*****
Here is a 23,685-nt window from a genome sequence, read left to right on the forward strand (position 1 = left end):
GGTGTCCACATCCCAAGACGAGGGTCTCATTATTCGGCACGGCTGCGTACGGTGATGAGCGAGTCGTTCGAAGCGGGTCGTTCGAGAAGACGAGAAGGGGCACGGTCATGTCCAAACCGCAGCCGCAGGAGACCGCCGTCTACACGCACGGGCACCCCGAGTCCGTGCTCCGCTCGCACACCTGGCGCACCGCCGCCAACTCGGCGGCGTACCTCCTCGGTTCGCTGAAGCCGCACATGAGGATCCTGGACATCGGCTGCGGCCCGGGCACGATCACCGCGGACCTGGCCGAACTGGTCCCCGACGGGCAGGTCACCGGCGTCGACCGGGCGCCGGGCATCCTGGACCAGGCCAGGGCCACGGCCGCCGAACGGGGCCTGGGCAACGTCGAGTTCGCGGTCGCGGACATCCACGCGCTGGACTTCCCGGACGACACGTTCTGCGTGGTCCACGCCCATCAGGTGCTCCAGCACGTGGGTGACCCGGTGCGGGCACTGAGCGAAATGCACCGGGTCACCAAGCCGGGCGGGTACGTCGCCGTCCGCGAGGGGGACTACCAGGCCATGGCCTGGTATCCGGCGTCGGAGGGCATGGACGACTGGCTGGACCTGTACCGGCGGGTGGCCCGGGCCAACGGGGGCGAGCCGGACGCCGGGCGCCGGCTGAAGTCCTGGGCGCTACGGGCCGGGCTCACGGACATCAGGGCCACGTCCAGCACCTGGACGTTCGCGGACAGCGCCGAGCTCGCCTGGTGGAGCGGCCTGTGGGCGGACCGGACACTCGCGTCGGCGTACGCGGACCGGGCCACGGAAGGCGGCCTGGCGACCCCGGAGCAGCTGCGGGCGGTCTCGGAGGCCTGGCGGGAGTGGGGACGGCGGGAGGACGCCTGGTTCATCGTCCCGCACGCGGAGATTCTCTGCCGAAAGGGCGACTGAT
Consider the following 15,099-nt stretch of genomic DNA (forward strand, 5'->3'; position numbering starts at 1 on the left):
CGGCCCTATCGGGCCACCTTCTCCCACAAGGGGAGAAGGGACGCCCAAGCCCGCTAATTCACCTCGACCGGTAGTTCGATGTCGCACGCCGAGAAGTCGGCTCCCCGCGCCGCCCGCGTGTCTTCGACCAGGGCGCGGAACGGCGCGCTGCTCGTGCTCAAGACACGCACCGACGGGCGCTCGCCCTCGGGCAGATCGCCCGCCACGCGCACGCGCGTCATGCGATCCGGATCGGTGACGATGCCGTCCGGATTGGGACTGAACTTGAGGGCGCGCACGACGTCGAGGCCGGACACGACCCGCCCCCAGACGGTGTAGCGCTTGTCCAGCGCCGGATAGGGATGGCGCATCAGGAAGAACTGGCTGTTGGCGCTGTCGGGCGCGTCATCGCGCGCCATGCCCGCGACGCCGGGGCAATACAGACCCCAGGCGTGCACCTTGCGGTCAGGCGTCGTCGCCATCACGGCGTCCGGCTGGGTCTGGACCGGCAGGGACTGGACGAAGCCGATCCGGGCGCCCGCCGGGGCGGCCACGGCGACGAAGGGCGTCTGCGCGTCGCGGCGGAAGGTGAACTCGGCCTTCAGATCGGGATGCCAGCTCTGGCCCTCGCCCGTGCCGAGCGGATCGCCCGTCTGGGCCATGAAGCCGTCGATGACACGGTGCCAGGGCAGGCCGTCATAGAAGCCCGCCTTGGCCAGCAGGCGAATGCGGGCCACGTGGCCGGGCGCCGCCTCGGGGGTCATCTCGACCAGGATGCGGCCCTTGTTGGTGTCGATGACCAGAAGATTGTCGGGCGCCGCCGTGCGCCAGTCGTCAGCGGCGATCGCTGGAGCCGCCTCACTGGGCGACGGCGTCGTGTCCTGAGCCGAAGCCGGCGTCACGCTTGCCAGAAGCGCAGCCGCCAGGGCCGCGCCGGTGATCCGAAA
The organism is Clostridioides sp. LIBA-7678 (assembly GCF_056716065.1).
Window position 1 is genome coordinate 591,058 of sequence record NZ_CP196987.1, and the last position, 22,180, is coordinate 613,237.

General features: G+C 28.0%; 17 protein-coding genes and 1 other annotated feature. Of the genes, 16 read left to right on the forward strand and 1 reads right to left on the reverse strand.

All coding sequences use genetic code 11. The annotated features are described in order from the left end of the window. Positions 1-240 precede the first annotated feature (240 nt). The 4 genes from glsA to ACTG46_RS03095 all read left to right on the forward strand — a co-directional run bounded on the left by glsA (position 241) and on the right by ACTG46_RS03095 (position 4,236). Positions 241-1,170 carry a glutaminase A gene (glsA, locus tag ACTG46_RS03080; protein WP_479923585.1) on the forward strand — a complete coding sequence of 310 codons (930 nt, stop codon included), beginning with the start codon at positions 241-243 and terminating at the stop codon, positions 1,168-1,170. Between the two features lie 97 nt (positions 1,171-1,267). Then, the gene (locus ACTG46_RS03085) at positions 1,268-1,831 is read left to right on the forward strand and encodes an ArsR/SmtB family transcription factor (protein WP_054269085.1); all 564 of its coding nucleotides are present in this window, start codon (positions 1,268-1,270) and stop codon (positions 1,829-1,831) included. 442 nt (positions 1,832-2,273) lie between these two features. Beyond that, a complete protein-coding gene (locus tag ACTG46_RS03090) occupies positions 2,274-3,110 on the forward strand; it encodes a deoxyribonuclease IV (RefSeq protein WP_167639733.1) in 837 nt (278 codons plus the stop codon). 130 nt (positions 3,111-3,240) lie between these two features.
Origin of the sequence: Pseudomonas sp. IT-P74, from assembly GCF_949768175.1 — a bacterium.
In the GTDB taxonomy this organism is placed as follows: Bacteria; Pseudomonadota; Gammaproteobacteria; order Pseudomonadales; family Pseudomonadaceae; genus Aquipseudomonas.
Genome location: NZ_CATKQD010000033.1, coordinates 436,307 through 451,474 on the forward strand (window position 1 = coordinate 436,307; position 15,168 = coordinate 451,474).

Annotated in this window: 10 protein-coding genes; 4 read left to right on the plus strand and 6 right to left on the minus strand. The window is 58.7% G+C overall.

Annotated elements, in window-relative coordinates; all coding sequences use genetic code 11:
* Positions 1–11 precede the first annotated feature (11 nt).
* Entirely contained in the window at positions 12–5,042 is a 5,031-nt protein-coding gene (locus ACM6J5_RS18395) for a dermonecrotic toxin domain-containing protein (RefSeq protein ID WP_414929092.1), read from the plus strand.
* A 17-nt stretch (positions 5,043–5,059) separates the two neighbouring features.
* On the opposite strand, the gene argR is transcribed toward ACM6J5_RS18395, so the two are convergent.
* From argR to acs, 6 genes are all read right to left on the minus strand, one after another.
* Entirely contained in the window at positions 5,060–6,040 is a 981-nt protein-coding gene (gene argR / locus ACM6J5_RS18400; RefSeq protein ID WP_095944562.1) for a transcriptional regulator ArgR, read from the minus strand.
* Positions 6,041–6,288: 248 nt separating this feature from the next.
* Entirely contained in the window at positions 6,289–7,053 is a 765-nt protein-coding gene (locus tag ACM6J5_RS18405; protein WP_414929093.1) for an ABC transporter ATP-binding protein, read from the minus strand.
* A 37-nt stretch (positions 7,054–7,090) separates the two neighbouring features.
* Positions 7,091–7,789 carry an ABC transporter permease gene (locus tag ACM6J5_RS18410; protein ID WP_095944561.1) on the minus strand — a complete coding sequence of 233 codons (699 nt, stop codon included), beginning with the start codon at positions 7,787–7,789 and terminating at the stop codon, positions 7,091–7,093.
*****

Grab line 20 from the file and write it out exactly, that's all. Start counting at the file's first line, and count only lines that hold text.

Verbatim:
* Positions 6,041–6,288: 248 nt separating this feature from the next.